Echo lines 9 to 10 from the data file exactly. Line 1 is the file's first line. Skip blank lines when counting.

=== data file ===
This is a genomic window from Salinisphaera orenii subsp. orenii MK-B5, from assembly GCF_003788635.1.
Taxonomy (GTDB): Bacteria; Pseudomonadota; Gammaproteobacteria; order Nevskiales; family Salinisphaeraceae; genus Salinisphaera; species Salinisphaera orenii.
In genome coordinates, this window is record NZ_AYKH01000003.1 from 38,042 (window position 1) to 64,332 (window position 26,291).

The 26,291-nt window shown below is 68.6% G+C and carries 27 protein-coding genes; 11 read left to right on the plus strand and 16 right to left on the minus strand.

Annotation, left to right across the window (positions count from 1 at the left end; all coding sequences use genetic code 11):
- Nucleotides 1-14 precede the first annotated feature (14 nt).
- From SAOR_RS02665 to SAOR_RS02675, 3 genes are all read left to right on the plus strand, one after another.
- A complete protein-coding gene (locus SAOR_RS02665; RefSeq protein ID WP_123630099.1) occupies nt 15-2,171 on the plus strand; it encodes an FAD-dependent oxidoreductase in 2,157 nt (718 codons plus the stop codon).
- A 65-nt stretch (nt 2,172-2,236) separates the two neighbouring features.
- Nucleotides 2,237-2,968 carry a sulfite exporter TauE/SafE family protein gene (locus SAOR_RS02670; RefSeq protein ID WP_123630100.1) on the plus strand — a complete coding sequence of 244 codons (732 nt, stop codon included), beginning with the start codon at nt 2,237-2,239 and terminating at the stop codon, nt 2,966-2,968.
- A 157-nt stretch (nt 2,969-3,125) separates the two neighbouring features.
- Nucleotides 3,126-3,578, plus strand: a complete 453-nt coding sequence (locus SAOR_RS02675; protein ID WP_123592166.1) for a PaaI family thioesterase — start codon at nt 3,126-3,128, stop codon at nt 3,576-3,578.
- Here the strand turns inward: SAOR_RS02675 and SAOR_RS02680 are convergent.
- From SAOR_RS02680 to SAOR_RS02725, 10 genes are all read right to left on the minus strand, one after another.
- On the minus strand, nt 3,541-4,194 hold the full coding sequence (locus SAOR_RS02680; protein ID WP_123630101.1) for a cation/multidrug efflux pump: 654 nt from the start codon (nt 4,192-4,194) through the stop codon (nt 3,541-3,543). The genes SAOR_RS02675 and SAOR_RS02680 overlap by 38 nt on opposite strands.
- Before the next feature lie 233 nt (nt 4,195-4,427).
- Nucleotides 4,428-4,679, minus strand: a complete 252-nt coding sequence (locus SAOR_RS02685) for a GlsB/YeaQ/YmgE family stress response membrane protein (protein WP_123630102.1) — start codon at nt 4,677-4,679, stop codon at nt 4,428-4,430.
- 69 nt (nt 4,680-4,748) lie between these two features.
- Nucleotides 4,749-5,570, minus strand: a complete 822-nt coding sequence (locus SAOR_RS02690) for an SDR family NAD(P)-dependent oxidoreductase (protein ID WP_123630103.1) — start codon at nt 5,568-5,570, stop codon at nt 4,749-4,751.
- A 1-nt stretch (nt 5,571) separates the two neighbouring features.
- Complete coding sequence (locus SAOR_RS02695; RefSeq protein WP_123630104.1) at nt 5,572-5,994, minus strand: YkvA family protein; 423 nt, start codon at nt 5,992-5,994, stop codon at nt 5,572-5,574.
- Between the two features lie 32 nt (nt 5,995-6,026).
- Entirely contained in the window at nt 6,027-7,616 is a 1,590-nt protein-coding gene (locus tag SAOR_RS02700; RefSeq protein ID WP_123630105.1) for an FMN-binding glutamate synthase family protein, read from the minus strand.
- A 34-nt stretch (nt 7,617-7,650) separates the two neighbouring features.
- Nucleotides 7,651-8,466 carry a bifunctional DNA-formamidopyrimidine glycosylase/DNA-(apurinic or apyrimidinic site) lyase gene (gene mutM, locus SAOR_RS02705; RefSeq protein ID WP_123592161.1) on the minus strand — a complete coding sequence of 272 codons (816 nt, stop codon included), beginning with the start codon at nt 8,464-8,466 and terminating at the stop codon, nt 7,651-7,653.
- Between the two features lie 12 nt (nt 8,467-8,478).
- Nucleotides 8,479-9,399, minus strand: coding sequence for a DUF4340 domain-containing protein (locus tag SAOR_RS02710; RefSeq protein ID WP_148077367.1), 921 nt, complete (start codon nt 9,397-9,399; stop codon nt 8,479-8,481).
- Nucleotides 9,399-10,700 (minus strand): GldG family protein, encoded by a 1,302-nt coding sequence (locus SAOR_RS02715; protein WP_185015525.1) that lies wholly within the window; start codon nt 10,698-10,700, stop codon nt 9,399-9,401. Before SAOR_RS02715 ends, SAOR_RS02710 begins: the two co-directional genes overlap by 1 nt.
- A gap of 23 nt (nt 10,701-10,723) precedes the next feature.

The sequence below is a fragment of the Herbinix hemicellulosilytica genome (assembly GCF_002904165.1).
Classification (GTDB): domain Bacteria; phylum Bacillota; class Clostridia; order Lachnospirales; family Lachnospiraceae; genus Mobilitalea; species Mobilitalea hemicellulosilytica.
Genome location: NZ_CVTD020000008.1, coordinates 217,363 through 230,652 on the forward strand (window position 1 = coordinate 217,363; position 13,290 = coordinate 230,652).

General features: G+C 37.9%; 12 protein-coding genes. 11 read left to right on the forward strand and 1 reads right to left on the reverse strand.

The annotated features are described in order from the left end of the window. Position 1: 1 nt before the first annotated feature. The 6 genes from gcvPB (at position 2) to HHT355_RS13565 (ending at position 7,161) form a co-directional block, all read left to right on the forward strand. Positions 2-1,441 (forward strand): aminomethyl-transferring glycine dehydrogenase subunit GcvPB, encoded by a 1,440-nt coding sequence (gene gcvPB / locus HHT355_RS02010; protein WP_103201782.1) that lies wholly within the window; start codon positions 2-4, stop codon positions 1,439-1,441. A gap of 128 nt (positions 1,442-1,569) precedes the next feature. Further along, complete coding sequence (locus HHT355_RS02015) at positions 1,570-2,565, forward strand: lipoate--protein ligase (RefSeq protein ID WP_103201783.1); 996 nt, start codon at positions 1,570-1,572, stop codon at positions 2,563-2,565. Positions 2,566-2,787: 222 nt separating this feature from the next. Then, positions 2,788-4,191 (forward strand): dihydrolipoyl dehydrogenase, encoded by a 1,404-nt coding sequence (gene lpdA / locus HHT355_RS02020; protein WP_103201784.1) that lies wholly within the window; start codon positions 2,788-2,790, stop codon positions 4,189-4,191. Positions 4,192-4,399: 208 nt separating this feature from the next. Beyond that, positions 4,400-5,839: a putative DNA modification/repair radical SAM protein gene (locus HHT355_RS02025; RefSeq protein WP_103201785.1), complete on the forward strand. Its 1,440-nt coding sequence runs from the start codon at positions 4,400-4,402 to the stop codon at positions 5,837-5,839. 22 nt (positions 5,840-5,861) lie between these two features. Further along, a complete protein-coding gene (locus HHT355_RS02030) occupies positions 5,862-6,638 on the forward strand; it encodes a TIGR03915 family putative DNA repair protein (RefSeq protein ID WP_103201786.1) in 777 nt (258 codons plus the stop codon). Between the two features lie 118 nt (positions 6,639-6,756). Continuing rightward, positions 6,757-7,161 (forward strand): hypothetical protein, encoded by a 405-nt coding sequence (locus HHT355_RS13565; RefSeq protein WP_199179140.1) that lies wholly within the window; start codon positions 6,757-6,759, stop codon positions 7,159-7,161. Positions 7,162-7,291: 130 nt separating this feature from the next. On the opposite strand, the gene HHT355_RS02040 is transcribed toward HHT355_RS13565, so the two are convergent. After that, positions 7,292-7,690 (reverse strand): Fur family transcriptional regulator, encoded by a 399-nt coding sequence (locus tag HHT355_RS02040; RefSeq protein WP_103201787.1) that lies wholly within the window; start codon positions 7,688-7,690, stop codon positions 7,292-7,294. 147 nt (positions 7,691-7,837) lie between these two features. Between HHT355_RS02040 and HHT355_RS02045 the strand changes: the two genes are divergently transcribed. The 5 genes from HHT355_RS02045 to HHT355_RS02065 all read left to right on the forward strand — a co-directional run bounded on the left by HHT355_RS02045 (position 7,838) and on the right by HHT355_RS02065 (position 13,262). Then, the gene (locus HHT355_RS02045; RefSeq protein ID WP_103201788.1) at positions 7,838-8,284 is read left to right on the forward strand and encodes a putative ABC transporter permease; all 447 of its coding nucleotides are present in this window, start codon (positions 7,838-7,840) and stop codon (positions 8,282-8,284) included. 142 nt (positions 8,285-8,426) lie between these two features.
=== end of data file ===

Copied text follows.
- A 65-nt stretch (nt 2,172-2,236) separates the two neighbouring features.
- Nucleotides 2,237-2,968 carry a sulfite exporter TauE/SafE family protein gene (locus SAOR_RS02670; RefSeq protein ID WP_123630100.1) on the plus strand — a complete coding sequence of 244 codons (732 nt, stop codon included), beginning with the start codon at nt 2,237-2,239 and terminating at the stop codon, nt 2,966-2,968.